Young striker mulls over whirlwind year.
Mikael Mandron is simply happy to make his family proud and vindicate his decision to swap his native France for Wearside.
The towering 18-year-old is a name increasingly on the lips of Sunderland fans having been promoted to first-team duty despite only having just completed his two-year youth scholarship.
Mandron, a striker, had little idea of what was to come when he headed over the English Channel on trial back in 2011.
He did enough to be offered a scholarship ahead of the 2011-12 season and hasn’t looked back since, although he admitted the move was initially tough on both himself and his family.
“On one side they were sad I was going away from home, especially my mum because she was going to miss me and my brother as well because we are really close,” the affable Frenchman explained.
“On the other side they knew it was my dream and what I’ve always wanted to do so they were really happy with me to go to Sunderland and do what I want to do.
“I didn’t find it hard because everyone here welcomed me really, really well.
“I was surprised because straight away I felt like I was part of the team and part of the club so on this side of things it went really well.”
Mandron netted six goals in 24 games during his first campaign and returned from the 2012 summer break in fine fettle.
Twelve goals in 13 games to kick off the campaign earned a promotion to the under-21 side as his goalscoring prowess attracted attention.
The big frontman continued to make progress and was first called into the senior squad for the home defeat to Manchester United, where he was an unused sub.
He was a squad member for the Tyne-Wear derby win over Newcastle and a long-awaited debut soon arrived, albeit in difficult circumstances.
The 6-1 defeat at Aston Villa was reaching its dying moments when number 30 entered the action.
Mandron nearly scored a goal – a powerful close-range header – only to see the effort saved as he announced his presence live on Sky Sports.
“I’ll always remember that day [debut v Aston Villa] making my debut I stepped on the pitch and thought what am I doing here?” he explained.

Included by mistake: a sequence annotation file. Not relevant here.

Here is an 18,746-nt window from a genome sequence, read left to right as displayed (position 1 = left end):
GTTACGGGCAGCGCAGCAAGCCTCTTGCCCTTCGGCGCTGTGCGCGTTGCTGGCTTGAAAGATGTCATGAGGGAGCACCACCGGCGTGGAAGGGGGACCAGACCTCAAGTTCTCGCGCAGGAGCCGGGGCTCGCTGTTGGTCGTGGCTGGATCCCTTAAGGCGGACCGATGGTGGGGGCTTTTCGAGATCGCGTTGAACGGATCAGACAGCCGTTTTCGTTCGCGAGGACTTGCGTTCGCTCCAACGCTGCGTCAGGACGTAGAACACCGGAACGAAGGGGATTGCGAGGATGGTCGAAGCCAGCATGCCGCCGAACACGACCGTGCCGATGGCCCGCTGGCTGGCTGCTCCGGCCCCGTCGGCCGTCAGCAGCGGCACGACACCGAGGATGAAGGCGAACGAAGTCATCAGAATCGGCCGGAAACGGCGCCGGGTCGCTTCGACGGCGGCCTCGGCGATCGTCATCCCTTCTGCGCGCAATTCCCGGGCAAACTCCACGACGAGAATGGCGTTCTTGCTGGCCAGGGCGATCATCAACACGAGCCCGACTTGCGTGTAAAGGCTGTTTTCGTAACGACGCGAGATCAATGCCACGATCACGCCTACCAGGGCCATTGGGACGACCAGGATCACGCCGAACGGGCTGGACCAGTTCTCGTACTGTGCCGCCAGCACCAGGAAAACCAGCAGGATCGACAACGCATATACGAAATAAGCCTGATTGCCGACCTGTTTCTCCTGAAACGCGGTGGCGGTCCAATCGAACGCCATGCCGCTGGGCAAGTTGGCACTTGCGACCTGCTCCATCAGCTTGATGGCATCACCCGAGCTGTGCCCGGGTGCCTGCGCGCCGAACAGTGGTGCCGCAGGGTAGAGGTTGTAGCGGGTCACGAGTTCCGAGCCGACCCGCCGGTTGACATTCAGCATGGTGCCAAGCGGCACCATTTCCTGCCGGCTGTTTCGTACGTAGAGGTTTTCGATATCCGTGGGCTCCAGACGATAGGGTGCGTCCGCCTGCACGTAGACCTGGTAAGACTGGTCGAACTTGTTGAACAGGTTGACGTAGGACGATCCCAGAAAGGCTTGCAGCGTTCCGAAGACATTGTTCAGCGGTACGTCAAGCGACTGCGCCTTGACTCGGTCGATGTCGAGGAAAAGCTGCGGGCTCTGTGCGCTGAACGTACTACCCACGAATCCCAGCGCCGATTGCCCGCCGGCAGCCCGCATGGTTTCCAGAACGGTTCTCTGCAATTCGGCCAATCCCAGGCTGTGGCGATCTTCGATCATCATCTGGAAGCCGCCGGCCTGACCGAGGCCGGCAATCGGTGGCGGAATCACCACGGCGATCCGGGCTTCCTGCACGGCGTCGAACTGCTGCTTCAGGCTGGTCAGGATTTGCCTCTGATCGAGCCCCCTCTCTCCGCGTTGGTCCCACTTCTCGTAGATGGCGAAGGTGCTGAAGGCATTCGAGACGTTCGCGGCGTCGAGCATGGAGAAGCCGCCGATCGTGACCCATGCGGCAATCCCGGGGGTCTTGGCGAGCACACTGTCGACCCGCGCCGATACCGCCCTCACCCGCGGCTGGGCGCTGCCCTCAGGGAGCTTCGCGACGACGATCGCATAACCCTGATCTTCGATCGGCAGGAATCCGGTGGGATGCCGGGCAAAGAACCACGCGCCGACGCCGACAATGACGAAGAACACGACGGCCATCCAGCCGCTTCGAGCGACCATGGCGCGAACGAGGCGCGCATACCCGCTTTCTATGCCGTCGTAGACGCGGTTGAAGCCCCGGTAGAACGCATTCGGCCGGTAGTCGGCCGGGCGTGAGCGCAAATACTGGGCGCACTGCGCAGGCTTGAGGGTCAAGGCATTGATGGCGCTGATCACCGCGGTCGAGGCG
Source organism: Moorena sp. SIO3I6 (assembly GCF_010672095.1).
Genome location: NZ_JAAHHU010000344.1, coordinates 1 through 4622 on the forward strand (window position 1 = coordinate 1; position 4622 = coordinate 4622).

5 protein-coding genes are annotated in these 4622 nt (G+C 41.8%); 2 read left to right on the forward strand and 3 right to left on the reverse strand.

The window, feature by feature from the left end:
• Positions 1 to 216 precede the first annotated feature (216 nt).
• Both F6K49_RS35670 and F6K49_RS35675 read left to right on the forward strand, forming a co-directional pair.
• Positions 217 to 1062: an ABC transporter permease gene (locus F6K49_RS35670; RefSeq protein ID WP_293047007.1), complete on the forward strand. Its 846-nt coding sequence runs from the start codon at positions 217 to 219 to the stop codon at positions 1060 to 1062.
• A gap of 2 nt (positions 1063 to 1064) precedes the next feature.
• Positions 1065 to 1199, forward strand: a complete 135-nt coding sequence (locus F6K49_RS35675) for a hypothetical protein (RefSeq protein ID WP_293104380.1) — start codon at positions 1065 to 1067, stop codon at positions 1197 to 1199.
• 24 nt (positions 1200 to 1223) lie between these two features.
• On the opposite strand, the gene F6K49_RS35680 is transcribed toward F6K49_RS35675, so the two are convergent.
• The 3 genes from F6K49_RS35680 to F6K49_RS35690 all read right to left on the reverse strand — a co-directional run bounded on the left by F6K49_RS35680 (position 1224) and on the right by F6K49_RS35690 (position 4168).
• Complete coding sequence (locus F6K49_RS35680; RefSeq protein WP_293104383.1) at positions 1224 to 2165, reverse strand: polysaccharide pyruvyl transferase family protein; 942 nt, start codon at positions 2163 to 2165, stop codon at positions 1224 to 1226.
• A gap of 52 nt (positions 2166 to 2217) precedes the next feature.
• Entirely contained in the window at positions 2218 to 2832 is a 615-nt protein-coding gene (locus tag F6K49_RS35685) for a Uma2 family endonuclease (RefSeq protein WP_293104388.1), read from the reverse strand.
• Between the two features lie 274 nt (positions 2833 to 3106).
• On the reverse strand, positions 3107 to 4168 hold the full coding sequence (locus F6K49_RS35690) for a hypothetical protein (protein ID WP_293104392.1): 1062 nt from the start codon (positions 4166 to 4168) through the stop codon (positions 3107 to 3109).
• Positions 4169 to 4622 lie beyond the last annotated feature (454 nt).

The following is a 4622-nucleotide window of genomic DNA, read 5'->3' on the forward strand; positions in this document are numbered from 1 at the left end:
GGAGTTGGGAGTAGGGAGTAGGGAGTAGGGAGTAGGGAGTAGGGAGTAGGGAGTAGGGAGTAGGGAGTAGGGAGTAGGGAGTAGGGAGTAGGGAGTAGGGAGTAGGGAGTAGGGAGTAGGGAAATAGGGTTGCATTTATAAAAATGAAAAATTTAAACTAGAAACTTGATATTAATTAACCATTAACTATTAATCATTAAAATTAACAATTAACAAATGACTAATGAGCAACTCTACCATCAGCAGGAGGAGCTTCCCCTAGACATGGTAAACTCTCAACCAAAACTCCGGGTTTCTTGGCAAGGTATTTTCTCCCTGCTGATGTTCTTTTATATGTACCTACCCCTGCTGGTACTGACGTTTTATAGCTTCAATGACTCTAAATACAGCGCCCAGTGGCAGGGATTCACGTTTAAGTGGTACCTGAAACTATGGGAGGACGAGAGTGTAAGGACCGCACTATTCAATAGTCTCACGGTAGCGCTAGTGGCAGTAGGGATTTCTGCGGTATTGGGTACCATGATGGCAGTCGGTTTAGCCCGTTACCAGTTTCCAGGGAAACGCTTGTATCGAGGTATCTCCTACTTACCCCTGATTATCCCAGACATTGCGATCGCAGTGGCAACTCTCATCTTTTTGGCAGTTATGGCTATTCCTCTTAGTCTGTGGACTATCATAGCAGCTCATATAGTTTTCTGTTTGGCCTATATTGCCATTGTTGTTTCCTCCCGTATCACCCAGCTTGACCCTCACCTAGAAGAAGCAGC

“I really enjoyed it because I got on the ball quite a bit and I got a chance, I nearly scored, I wish I did.”
And far from being jealous, Mandron’s youth-team colleagues were front and centre amongst his biggest fans, something the Frenchman says highlights the togetherness amongst the youngsters.
“They [under-18 squad] were all so happy for me, almost as happy as me, I got texts off all my mates after the game saying well done and they were all very happy for me.
“They’ve never changed the way they’ve treated me because I haven’t changed – they’ve all been great, shown a lot of support and all been happy for me.”
He added: “We’ve been together two years and we’ve had some great moments and this year we won our league and that just shows that we’ve worked really hard over the two years.
“It just shows how much of a team we are how much we help each other and push each other forward; I’m going to miss them during the summer.”
Mandron clocked up one further appearance, again as a late substitute, during the 1-0 reverse at Spurs on the final day of the campaign.
New head coach Paolo Di Canio now leads his side into his first close-season in charge and Mandron feels he’s certainly benefitted from the Italian’s guiding hand.
Indeed, he’s eager to learn from a man who is considered one of the greatest forwards to have played the game in recent times and whose CV shows more than 120 senior goals.
“He’s [Paolo Di Canio] been great, he’s trying to coach me and make me improve and me develop in training.
“I think it’s great how he treats everyone the same, the young ones, the older ones - he’s trying to make everyone improve and get everyone involved.
“The way he does things he makes you feel like you are part of the group.
“He gave me my chance twice and I’m very pleased with that and I’ve got to thank him for that.
“He gives a lot of tips and advice in terms of positioning, movement and how to attack the space, how to attack the box and how to cross and get away from your defender and stuff like that.”